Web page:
THE FITZGERALD FAMILY CHRISTMAS Movie Review
The Fitzgerald Family Christmas poster: © 2012 Tribeca Film.
Release Dates: Dec. 7, 2012 (Theatrical), Nov. 21, 2012 (VOD)
Rated: NR || Running Time: 103 minutes
In The Fitzgerald Family Christmas, writer/director Edward Burns renews his vows to the love of his artistic life: the working-class, Irish Catholic family.
Also featured in his first and second films—The Brothers McMullen (1995) and She’s the One (1996)—the families of Burns’ creation are composed of volatile and flappable members united by seemingly unbreakable bonds. Even when one member sins against another, the family stands at the ready to forgive and move forward. It is as if, in the worlds according to Burns, there is no earthly force that can tear asunder what the highest power has joined by familial ties.
Burns puts those ties to the test once again in The Fitzgerald Family Christmas, as seven siblings preparing to reunite for Christmas with their mother unexpectedly find themselves divided by one of their own: their long-absent father and his desire to join them for the holiday.
Still of Ed Lauter & Michael McGlone in The Fitzgerald Family Christmas. Photo by William Rexer. © 2012 Tribeca Film.
The Fitzgerald Family Christmas stars Edward Burns, Kerry Bishé, Connie Britton, Heather Burns, Marsha Dietlein Bennett, Caitlin FitzGerald, Anita Gillette, Tom Guiry, Ed Lauter, Michael McGlone, Nick Sandow, and Noah Emmerich, with appearances by Joyce Van Patten, Dara Coleman, Malachy McCourt, Daniella Pineda, John Solo, and Brian D’Arcy James.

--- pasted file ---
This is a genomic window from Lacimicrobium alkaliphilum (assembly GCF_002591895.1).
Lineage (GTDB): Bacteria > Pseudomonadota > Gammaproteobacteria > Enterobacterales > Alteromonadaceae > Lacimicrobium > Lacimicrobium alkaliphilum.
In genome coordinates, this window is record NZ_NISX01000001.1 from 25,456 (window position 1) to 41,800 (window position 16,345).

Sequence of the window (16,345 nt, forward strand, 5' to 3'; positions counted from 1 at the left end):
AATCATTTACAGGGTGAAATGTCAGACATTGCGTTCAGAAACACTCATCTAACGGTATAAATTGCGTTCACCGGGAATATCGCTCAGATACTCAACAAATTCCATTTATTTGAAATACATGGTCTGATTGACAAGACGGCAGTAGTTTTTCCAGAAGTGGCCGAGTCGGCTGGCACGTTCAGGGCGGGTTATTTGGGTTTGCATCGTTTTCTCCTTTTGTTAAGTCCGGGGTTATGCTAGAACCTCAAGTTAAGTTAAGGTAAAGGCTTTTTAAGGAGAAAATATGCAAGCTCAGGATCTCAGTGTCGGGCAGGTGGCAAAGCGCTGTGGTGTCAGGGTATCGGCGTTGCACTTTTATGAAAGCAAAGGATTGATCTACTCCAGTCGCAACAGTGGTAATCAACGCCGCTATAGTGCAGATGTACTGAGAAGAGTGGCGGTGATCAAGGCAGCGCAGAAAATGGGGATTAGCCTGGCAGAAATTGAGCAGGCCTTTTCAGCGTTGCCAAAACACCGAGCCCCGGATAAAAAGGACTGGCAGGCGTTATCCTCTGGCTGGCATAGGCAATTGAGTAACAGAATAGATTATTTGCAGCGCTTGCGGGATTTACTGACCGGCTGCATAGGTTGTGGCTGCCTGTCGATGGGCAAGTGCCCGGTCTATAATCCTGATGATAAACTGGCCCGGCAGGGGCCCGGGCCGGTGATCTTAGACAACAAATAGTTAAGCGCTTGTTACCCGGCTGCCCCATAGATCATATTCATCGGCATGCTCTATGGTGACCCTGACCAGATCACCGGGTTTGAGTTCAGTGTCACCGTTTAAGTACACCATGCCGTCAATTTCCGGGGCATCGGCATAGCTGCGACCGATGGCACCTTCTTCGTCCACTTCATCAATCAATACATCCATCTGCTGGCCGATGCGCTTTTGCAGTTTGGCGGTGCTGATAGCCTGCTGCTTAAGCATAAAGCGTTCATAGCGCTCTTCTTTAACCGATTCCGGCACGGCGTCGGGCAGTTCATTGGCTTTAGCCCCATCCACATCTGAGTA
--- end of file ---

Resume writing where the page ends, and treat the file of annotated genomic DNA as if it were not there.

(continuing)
Burns has a special talent for creating family dynamics that look and feel real—and not just in the ‘you’ve seen people just like them bicker just like that’ kind of way. The Fitzgeralds are made lifelike by the small stuff: the everyday ways in which they support each other, the hell-hath-no-fury manner in which they spring to one another’s defense, and their well-intentioned willingness to call each other’s bullshit. And they do not merely pay lip service to these traits. Rather, it is in this arena that the cast shows their immense talent and makes it easy to forget that they are not, in fact, related. Each actor effortlessly combines distinctive and shared mannerisms to bring their respective Fitzgerald to life, both as an individual and as part of a larger whole.
The Fitzgerald family catharsis further highlights Burns’ emotional artistry. No man or woman is left behind as Burns skillfully uses each family member to help another realize that putting the past behind them is the only way to move forward. Some will need to learn how to share their burdens, and others to be more self-sufficient, but none are left with any doubt about who will be there to help along the way.
Still of Connie Britton and Edward Burns in The Fitzgerald Family Christmas.
Photo by William Rexer. © 2012 Tribeca Film.
Fans of Burns’ unique style and voice will adore The Fitzgerald Family Christmas. For first-time Burns viewers, The Fitzgerald Family Christmas is likely to inspire immediate exploration of his prior works and eager anticipation for his future films.
The Fitzgerald Family Christmas is now available to rent on VOD and iTunes.